Essay by Charlotte Cotton. Interview by Vince Aletti.
Published by Aperture
David Hilliard's vibrant color photographs, usually triptychs or larger compositions, present elaborate narratives exploring a range of themes and situations, from the awkwardness of adolescence to masculinity disarmed. Formally, these staged photographs share the style of contemporary photographers like Gregory Crewdson and Anna Gaskell, among others. Yet Hilliard draws less from the realm of the fantastic and instead looks to his immediate surroundings to draw inspiration, as he deftly fuses autobiography with fiction to engage a host of complex ideas. This lush monograph is the first major publication of Hilliard's work. Included are works from the artist's ongoing series of his father that demonstrate Hilliard's ability to tangle fact with fiction as the resulting images, underscored by the artist's wry outlook on the world, convey a distinct poignancy. Other works engage issues of intimacy, homoeroticism and identity. The resulting scenes are as often elegiac as they are comical, always orchestrated with precision, and with a marriage of form and content that work together to immerse the viewer in the visual narrative.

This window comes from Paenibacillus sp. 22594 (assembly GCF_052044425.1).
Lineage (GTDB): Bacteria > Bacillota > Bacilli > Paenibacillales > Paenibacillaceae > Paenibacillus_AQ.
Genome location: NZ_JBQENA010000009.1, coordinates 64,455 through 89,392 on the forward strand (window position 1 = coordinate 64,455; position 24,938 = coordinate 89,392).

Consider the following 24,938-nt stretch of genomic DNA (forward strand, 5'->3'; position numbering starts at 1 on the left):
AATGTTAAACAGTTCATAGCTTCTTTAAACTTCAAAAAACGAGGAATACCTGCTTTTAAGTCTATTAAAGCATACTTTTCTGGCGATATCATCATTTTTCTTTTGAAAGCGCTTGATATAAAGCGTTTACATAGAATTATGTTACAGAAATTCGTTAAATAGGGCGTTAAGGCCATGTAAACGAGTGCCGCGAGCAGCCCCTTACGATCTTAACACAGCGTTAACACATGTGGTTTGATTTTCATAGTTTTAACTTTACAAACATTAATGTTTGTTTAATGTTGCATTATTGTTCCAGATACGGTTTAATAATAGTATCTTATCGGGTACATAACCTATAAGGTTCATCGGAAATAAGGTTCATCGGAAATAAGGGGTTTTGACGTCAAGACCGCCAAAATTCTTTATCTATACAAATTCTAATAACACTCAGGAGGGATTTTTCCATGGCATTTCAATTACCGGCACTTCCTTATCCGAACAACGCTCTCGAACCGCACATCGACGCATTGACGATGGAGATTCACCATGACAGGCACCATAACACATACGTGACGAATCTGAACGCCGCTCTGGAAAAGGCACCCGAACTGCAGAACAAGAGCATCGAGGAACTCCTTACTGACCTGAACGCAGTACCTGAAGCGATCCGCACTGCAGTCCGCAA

STATUS: Temporarily out of stock pending additional inventory.